On Thu, 2007-04-19 at 22:37 +0200, Florian G. Pflug wrote:

> I believe I have discovered the following problem in pgsql 8.2 and HEAD,
> concerning warm-standbys using WAL log shipping.
> The problem is that after a crash, the master might complete incomplete
> actions via rm_cleanup() - but since it won't wal-log those changes,
> the slave won't know about this. This will at least prevent the creation
> of any further restart points on the slave (because safe_restartpoint)
> will never return true again - it it might even cause data corruption,
> if subsequent wal records are interpreted wrongly by the slave because
> it sees other data than the master did when it generated them.

I agree the problem exists. It is somewhat rare because the idea is that
if the Primary crashes we would failover to the Standby, which would
mean that both Primary and Standby have executed rm_cleanup(), if

So in the case where the Primary fails and we choose *not* to failover,
there is a potential difficulty on the Standby.

> Attached is a patch that lets RecoveryRestartPoint call all
> rm_cleanup() methods and create a restart point whenever it encounters
> a shutdown checkpoint in the wal (because those are generated after
> recovery). This ought not cause a performance degradation, because
> shutdown checkpoints will occur very infrequently.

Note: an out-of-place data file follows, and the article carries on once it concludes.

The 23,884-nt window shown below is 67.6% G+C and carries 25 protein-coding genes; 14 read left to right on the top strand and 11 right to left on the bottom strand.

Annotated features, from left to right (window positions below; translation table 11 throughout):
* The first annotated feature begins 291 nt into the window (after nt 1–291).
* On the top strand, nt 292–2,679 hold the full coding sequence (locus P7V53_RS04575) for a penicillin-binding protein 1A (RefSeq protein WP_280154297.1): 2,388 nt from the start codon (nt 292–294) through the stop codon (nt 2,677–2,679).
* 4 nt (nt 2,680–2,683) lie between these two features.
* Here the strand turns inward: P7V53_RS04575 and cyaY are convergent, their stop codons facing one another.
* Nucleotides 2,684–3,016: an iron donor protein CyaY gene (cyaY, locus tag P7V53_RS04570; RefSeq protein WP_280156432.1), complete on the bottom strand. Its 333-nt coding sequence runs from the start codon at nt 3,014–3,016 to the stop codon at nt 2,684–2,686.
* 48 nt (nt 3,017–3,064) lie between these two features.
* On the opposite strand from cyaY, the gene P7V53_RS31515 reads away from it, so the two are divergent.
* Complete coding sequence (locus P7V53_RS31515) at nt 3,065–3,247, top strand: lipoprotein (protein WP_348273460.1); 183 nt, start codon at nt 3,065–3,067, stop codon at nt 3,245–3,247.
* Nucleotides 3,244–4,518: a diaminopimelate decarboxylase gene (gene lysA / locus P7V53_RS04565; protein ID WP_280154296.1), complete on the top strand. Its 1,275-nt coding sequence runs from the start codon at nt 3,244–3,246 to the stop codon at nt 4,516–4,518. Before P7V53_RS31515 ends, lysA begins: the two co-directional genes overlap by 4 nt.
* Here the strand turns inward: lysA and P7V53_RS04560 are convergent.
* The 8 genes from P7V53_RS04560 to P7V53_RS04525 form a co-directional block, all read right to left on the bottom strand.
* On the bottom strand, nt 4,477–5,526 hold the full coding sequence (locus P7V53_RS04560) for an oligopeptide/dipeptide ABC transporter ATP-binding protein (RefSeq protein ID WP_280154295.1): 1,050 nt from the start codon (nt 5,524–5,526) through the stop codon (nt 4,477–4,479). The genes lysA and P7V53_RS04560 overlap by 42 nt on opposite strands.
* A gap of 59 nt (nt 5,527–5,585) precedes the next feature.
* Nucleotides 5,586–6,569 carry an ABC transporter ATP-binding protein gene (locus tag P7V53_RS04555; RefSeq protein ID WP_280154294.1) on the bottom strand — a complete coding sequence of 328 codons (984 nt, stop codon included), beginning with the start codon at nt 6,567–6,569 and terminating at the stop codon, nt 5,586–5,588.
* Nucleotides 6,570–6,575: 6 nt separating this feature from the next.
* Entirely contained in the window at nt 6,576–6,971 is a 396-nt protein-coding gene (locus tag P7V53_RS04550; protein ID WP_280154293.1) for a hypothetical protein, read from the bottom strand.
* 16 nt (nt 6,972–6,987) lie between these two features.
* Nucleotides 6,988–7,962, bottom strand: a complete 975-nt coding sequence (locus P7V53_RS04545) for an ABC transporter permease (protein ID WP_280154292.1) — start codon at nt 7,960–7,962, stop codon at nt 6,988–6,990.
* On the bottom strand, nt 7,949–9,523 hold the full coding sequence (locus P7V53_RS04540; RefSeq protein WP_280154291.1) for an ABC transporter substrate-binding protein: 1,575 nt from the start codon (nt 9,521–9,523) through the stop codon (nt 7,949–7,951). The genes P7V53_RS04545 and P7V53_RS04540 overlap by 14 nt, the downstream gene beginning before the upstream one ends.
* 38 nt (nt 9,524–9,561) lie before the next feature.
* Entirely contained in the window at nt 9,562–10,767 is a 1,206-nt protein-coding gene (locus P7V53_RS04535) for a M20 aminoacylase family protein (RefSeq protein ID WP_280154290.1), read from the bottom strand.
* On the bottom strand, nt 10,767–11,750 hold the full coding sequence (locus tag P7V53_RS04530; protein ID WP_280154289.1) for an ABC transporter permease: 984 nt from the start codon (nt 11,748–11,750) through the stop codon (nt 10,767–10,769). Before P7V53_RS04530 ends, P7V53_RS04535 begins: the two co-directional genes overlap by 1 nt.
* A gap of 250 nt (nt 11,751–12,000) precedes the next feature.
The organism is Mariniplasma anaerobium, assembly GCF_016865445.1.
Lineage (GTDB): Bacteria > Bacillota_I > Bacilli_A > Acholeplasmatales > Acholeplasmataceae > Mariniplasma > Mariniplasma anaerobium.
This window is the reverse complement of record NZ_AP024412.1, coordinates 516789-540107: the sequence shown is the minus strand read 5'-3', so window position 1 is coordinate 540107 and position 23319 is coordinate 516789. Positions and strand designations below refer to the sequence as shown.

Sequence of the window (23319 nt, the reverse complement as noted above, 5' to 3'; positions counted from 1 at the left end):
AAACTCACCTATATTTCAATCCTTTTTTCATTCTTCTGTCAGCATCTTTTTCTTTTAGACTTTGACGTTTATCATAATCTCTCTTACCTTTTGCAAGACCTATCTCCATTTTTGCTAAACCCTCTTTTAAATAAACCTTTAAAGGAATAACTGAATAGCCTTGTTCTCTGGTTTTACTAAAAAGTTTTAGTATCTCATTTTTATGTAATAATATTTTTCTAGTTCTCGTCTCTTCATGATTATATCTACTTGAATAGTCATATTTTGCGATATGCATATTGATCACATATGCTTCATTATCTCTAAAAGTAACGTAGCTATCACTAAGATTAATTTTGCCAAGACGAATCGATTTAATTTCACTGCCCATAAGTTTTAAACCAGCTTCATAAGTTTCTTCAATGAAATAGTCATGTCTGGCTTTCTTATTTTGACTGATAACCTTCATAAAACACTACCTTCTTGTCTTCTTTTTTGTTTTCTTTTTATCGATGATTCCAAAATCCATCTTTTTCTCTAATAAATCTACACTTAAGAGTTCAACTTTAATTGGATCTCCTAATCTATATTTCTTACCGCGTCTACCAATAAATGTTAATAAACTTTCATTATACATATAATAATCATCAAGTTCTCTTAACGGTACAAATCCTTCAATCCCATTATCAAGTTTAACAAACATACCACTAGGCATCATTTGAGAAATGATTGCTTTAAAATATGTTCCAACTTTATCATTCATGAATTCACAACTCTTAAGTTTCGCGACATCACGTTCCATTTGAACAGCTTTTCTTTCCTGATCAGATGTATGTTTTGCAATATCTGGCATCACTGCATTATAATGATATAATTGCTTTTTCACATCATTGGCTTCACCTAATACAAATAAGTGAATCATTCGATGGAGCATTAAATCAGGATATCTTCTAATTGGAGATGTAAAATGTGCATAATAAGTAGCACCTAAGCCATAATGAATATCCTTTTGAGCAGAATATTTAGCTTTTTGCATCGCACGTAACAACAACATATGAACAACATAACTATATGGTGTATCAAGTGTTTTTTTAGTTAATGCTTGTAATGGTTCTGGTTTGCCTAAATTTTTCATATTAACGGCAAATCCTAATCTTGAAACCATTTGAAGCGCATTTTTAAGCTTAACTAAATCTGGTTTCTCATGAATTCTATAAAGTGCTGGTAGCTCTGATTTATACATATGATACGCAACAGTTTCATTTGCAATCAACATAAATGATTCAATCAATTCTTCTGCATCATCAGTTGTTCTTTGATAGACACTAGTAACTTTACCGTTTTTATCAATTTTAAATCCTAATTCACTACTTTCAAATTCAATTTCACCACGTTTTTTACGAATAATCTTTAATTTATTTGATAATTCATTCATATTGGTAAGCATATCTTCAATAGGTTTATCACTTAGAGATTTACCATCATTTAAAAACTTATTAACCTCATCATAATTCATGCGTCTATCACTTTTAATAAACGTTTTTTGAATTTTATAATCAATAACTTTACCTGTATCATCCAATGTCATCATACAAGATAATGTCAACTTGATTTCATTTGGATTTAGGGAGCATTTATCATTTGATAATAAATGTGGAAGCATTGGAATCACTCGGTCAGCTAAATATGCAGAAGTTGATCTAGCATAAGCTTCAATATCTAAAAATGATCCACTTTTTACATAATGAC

> The patch is per discussion with Simon Riggs.
> I've not yet had a chance to test this patch, I only made sure
> that it compiles. I'm sending this out now because I hope this
> might make it into 8.2.4.

The rationale for this fix could be described somewhat differently:

When we shutdown, we know for certain that safe_restartpoint() is true.
However, we don't know whether it is true because we successfully did a
clean shutdown, or because we crashed, recovered and then issued a
shutdown checkpoint following recovery. In the latter case we *must*
execute rm_cleanup() on the standby because it has been executed on the
primary. Not doing so at this point *might* be safe, but is not certain
to be safe. We don't *need* to log a restartpoint at this time, but it
seems sensible to do so.

We need to check that rm_cleanup() routines don't assume that they will
only ever be called once or this will clearly fail. There is also no
need to call rm_cleanup() unless rm_safe_restartpoint() is false.

  Simon Riggs             
  EnterpriseDB   http://www.enterprisedb.com

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